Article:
Nuestro Papaito 

Que se vaya en paz

Thirty-nine years ago, I was persuaded to join the cast on-stage for a production of The Pirates of Penzance, one of those frothy Gilbert and Sullivan confections of high music and low goofery. I had been in musicals before, but only as a lowly horn tooter down in the pit, largely invisible to the audience.

But six months into my youthful sojourn to Ohio, the friends I had made were all associated in one capacity or another with the local amateur theater group. When the eight-week cycle of tryouts, partying, rehearsals, partying, performances and partying began, it was obvious that to continue to party alongside them, I had to go through the tryouts, the rehearsals and the performances alongside them, as well.

I had been on stages before, too, but never without a trombone to hide behind, and certainly never as a singer and dancer. One can't be in a production of The Pirates of Penzance without having to proclaim--in song, loudly--what a glorious thing it is to be a pirate king, all while hoofing out a jolly hornpipe.

It was an intense and exhilarating experience, and the closer we got to the actual performances, the more intense and exhilarating it got. Yet it wasn't until the sets started going up, when the bare wooden boards were transforming into a barren beach on the coast of England, that I realized, Yikes, this is really gonna happen!

I'll save for a later time what it was like to see the curtain rise from the back side, to know that beyond those blinding lights were a few hundred people you might run into on the street the following day, all while wearing gobs of makeup and a get-up Elton John might be embarrassed to be seen in. What is most relevant to this story I bring today was the man who had volunteered to paint the sets. As we rehearsed, I couldn't help but watch him work in the background--quietly, unassumingly, almost shyly, embarrassed I think to have so many people looking on. It was magic, the way he so rapidly turned flat and featureless plywood and cardboard into three-dimensions, brushing vitality and texture to mossy boulders and sand dunes and even a major-general's seaside manor. Who is this guy? I thought, and why is such a talent here, in Smallsburg, Ohio, giving his gift away to a bunch of amateur theater nerds?

He was an immigrant from Venezuela I was to learn, a photo retoucher by trade, and the father of two of our cast members. He was also the father of a woman I had yet to meet, but who would eventually become my wife. His paintings--oils, watercolors, charcoal and pencil; there is no medium that he couldn't tame--number in the hundreds, if not thousands, and he gave them all away. To his family, to his friends and to his church to auction off during fundraising drives. His seven children cannot remember him ever selling a painting for his own profit. Every stroke he laid to canvas, every splash of color, every swath of shadow and every delicate leaf, were done out of the purest love for making art I have ever personally seen in any sort of artist. And when he was done with them, he gave them out freely to the people he loved. And he loved a lot of people.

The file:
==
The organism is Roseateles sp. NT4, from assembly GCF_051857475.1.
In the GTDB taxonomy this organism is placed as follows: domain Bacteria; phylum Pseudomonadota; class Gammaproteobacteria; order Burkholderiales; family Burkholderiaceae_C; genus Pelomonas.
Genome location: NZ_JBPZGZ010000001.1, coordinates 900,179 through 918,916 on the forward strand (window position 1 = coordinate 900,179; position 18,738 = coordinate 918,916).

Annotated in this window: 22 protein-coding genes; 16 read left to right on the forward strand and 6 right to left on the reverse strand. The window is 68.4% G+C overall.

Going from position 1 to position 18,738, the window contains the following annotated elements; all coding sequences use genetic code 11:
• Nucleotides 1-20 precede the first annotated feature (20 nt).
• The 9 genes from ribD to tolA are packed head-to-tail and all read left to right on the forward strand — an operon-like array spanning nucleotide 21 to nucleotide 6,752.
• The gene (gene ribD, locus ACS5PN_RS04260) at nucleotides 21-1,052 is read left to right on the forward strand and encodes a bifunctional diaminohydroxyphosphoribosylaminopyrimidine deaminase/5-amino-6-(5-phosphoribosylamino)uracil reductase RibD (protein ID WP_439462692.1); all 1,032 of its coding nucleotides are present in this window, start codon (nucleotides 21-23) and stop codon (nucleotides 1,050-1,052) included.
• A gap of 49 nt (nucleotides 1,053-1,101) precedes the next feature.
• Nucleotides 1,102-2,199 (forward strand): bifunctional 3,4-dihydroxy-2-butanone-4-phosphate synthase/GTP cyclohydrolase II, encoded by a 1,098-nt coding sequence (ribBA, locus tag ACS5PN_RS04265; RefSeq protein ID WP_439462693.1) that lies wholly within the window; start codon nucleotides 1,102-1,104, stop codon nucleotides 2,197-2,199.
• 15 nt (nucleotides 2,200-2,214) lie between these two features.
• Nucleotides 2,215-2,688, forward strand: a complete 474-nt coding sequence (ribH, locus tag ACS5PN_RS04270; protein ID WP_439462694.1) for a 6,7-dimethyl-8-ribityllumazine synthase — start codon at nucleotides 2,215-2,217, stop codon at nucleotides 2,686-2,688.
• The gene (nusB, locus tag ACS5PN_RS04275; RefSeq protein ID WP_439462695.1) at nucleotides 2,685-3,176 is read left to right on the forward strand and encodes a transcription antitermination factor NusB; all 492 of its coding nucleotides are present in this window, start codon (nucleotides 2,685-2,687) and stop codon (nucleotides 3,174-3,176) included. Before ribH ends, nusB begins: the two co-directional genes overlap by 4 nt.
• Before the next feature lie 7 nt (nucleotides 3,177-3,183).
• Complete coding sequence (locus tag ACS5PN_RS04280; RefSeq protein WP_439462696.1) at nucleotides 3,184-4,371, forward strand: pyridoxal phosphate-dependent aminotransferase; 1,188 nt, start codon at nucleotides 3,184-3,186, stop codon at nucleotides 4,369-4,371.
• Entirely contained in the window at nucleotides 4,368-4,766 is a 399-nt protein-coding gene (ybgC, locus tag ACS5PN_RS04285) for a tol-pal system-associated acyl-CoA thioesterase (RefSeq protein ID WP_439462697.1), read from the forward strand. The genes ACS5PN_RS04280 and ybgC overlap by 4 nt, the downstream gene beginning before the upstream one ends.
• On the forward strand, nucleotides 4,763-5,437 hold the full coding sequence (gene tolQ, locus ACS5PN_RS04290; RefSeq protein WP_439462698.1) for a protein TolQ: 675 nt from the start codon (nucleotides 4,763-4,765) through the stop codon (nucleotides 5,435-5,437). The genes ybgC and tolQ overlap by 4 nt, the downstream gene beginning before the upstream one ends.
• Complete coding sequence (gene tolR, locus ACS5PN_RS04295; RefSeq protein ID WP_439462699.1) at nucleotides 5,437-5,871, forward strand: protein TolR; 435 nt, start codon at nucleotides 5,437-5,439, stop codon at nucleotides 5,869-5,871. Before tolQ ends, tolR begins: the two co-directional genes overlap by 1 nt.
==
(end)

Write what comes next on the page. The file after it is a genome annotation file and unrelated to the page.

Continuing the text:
His name was Antonio Rivero--Tony--a gentleman if I ever met one. He came to America in the late '50s, when his new wife, Mary--a missionary nurse who had fallen in love with him and his kids--brought them all back to her home in Ohio. Evidently, you can take the man out of Venezuela, but you can't take the Venezuela out of the man. Until his eyes failed him and his hand trembled from advanced age, he painted scene after scene of Venezuela as he remembered it--the flowers and birds, the villas and beaches and gardens, each and every work an eruption of color, life and tenderness. I have lost count of how many of his paintings hang on our walls, and our home is a happier one for their presence.

Tony died yesterday. He was 94. I wrote a column nine years ago congratulating Mary and him on their golden anniversary. I went to Florida--they had moved about the same time I brought their daughter and granddaughter back to Idaho with me--to be there when they renewed their vows. Love may be hard to define for some, but not if they've known a couple like Tony and Mary, even after 50 years together.

Mary died five years ago, and Tony had been in failing health since. He kept trying to paint, but the flesh, as they say, was unwilling. To make matters worse, after a lifelong love of music that was as deep in him as in any musician I've known, he had gone deaf. It is certainly not a blessing to me that he has passed, or to his kids, or grandkids, or great-grandkids, but I suspect to Tony, it may have been. To be imprisoned in silence, unable to participate in the continuing creation, must have been excruciating for that man.

I couldn't not say something about him this week. Right now, in our household, nothing else matters as much. Aside from the pain my wife is going through, his signature has been writ large on the canvas of my own life. My wife and daughters, my home and garden, my history and my future--little of that could be what it is without him.

He was as unlike my own father as you might expect of a roughneck plumber and a refined painter. Yet in the sacrifices they made for their families, in the steady stream of love they provided their children, in the graciousness with which they forgave our failings and the joy with which they shared our triumphs, they could have been the same man. And now, once again, for the second time in my life, I feel like I have been orphaned.

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